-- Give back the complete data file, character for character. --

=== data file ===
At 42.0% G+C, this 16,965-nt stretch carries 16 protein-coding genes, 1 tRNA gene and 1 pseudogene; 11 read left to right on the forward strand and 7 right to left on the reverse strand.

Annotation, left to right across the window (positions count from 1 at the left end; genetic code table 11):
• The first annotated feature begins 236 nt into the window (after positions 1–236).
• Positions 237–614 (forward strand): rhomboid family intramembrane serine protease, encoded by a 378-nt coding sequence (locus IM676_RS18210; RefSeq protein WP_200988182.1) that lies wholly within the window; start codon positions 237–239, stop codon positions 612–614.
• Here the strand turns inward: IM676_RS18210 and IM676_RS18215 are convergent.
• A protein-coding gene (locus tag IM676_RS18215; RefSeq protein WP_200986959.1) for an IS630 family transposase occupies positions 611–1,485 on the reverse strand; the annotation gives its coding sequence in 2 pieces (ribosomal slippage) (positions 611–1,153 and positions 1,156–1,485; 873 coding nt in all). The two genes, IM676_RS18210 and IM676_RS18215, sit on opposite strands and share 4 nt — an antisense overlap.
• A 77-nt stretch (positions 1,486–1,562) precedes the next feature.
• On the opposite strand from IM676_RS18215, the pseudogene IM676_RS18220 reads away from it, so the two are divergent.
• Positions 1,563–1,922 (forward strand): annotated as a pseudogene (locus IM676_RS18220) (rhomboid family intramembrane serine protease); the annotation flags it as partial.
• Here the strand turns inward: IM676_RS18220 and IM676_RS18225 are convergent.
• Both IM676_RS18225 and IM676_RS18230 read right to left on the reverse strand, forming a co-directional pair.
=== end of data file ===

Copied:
At 42.0% G+C, this 16,965-nt stretch carries 16 protein-coding genes, 1 tRNA gene and 1 pseudogene; 11 read left to right on the forward strand and 7 right to left on the reverse strand.

Annotation, left to right across the window (positions count from 1 at the left end; genetic code table 11):
• The first annotated feature begins 236 nt into the window (after positions 1–236).
• Positions 237–614 (forward strand): rhomboid family intramembrane serine protease, encoded by a 378-nt coding sequence (locus IM676_RS18210; RefSeq protein WP_200988182.1) that lies wholly within the window; start codon positions 237–239, stop codon positions 612–614.
• Here the strand turns inward: IM676_RS18210 and IM676_RS18215 are convergent.
• A protein-coding gene (locus tag IM676_RS18215; RefSeq protein WP_200986959.1) for an IS630 family transposase occupies positions 611–1,485 on the reverse strand; the annotation gives its coding sequence in 2 pieces (ribosomal slippage) (positions 611–1,153 and positions 1,156–1,485; 873 coding nt in all). The two genes, IM676_RS18210 and IM676_RS18215, sit on opposite strands and share 4 nt — an antisense overlap.
• A 77-nt stretch (positions 1,486–1,562) precedes the next feature.
• On the opposite strand from IM676_RS18215, the pseudogene IM676_RS18220 reads away from it, so the two are divergent.
• Positions 1,563–1,922 (forward strand): annotated as a pseudogene (locus IM676_RS18220) (rhomboid family intramembrane serine protease); the annotation flags it as partial.
• Here the strand turns inward: IM676_RS18220 and IM676_RS18225 are convergent.
• Both IM676_RS18225 and IM676_RS18230 read right to left on the reverse strand, forming a co-directional pair.